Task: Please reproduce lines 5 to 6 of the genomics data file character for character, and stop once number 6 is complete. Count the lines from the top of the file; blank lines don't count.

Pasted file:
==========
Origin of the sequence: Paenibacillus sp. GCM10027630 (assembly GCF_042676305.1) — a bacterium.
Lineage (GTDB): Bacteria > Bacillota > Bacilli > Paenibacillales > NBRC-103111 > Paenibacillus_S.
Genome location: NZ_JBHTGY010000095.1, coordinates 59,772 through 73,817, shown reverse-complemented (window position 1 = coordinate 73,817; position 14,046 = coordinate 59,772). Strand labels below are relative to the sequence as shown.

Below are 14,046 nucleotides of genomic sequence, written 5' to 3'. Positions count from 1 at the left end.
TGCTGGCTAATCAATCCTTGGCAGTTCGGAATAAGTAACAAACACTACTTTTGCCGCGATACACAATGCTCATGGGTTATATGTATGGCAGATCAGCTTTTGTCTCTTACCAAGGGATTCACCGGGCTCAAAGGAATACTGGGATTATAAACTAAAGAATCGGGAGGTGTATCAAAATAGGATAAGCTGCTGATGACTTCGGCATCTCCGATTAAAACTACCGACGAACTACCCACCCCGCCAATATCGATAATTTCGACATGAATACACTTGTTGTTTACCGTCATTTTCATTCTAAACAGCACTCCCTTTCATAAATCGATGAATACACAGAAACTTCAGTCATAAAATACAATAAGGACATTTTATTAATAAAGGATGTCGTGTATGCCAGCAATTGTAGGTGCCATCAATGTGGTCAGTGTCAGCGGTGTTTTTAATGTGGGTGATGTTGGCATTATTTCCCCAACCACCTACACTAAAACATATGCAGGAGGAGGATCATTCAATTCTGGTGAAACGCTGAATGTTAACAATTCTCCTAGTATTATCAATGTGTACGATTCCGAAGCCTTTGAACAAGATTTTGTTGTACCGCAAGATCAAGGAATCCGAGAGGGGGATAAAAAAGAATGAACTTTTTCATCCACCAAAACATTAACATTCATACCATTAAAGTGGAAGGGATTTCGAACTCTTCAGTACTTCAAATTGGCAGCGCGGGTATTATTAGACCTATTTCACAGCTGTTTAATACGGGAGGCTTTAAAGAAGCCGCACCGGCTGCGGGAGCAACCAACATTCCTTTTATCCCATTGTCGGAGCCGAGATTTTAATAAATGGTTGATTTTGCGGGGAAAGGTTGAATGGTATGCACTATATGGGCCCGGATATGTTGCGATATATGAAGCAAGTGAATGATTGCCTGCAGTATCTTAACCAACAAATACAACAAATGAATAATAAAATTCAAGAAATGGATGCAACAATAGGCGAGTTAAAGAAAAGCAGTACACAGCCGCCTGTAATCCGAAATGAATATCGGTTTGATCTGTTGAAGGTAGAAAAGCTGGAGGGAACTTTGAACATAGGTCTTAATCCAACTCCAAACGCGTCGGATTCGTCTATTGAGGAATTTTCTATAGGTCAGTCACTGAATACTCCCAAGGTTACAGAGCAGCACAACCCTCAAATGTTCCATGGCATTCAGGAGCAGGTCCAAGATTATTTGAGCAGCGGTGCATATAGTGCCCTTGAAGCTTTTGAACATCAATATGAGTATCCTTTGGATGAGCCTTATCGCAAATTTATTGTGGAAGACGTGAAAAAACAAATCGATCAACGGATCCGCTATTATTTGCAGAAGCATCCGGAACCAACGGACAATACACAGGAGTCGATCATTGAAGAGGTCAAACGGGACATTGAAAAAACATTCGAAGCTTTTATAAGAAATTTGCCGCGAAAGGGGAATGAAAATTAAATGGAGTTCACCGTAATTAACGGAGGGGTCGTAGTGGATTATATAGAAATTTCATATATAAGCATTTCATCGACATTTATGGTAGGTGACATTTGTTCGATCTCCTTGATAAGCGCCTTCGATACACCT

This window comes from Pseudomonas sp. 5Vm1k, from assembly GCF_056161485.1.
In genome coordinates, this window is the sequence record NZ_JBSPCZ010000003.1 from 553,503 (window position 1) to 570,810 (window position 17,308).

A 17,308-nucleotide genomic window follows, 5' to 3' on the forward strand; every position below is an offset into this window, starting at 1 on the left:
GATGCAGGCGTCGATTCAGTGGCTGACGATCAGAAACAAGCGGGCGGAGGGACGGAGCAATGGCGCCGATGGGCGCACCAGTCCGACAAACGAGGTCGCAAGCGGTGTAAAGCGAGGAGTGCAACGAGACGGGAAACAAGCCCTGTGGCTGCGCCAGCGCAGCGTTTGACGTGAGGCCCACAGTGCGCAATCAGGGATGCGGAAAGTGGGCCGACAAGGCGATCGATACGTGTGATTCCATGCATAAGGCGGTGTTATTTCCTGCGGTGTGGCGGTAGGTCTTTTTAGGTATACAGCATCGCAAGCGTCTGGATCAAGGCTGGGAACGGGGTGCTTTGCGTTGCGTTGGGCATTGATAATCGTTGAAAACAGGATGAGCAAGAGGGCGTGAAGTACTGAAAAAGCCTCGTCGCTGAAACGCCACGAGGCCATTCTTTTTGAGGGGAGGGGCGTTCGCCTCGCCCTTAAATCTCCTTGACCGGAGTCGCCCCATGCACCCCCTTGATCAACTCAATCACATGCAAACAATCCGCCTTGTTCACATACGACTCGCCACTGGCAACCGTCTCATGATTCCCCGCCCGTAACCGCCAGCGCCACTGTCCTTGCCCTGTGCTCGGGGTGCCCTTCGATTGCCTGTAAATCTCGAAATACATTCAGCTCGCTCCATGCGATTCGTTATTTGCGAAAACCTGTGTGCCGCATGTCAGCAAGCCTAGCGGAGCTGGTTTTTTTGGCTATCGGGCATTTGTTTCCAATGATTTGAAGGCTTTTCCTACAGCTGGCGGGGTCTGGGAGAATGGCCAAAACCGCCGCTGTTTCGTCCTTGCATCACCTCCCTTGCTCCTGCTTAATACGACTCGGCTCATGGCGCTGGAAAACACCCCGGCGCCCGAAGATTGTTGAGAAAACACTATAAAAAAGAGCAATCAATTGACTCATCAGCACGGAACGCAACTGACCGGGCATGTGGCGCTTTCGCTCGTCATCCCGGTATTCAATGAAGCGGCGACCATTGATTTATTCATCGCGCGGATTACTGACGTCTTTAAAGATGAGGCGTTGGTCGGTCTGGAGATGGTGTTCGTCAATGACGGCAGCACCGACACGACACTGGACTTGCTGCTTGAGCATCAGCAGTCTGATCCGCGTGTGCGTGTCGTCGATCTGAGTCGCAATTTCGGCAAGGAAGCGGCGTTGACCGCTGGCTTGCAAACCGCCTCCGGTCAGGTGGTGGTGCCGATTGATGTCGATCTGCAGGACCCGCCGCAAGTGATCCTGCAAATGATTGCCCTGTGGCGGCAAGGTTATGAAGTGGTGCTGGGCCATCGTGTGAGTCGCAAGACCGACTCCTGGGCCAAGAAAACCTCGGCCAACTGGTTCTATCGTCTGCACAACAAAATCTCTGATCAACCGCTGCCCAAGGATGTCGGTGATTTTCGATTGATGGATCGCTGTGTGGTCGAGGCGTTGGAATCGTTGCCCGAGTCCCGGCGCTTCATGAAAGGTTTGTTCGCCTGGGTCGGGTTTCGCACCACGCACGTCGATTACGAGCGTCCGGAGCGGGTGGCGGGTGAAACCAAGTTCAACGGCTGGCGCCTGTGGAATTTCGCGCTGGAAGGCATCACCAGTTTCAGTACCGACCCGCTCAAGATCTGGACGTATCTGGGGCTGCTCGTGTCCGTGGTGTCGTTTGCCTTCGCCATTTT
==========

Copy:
TGCTGGCTAATCAATCCTTGGCAGTTCGGAATAAGTAACAAACACTACTTTTGCCGCGATACACAATGCTCATGGGTTATATGTATGGCAGATCAGCTTTTGTCTCTTACCAAGGGATTCACCGGGCTCAAAGGAATACTGGGATTATAAACTAAAGAATCGGGAGGTGTATCAAAATAGGATAAGCTGCTGATGACTTCGGCATCTCCGATTAAAACTACCGACGAACTACCCACCCCGCCAATATCGATAATTTCGACATGAATACACTTGTTGTTTACCGTCATTTTCATTCTAAACAGCACTCCCTTTCATAAATCGATGAATACACAGAAACTTCAGTCATAAAATACAATAAGGACATTTTATTAATAAAGGATGTCGTGTATGCCAGCAATTGTAGGTGCCATCAATGTGGTCAGTGTCAGCGGTGTTTTTAATGTGGGTGATGTTGGCATTATTTCCCCAACCACCTACACTAAAACATATGCAGGAGGAGGATCATTCAATTCTGGTGAAACGCTGAATGTTAACAATTCTCCTAGTATTATCAATGTGTACGATTCCGAAGCCTTTGAACAAGATTTTGTTGTACCGCAAGATCAAGGAATCCGAGAGGGGGATAAAAAAGAATGAACTTTTTCATCCACCAAAACATTAACATTCATACCATTAAAGTGGAAGGGATTTCGAACTCTTCAGTACTTCAAATTGGCAGCGCGGGTATTATTAGACCTATTTCACAGCTGTTTAATACGGGAGGCTTTAAAGAAGCCGCACCGGCTGCGGGAGCAACCAACATTCCTTTTATCCCATTGTCGGAGCCGAGATTTTAATAAATGGTTGATTTTGCGGGGAAAGGTTGAATGGTATGCACTATATGGGCCCGGATATGTTGCGATATATGAAGCAAGTGAATGATTGCCTGCAGTATCTTAACCAACAAATACAACAAATGAATAATAAAATTCAAGAAATGGATGCAACAATAGGCGAGTTAAAGAAAAGCAGTACACAGCCGCCTGTAATCCGAAATGAATATCGGTTTGATCTGTTGAAGGTAGAAAAGCTGGAGGGAACTTTGAACATAGGTCTTAATCCAACTCCAAACGCGTCGGATTCGTCTATTGAGGAATTTTCTATAGGTCAGTCACTGAATACTCCCAAGGTTACAGAGCAGCACAACCCTCAAATGTTCCATGGCATTCAGGAGCAGGTCCAAGATTATTTGAGCAGCGGTGCATATAGTGCCCTTGAAGCTTTTGAACATCAATATGAGTATCCTTTGGATGAGCCTTATCGCAAATTTATTGTGGAAGACGTGAAAAAACAAATCGATCAACGGATCCGCTATTATTTGCAGAAGCATCCGGAACCAACGGACAATACACAGGAGTCGATCATTGAAGAGGTCAAACGGGACATTGAAAAAACATTCGAAGCTTTTATAAGAAATTTGCCGCGAAAGGGGAATGAAAATTAAATGGAGTTCACCGTAATTAACGGAGGGGTCGTAGTGGATTATATAGAAATTTCATATATAAGCATTTCATCGACATTTATGGTAGGTGACATTTGTTCGATCTCCTTGATAAGCGCCTTCGATACACCT

This window comes from Pseudomonas sp. 5Vm1k, from assembly GCF_056161485.1.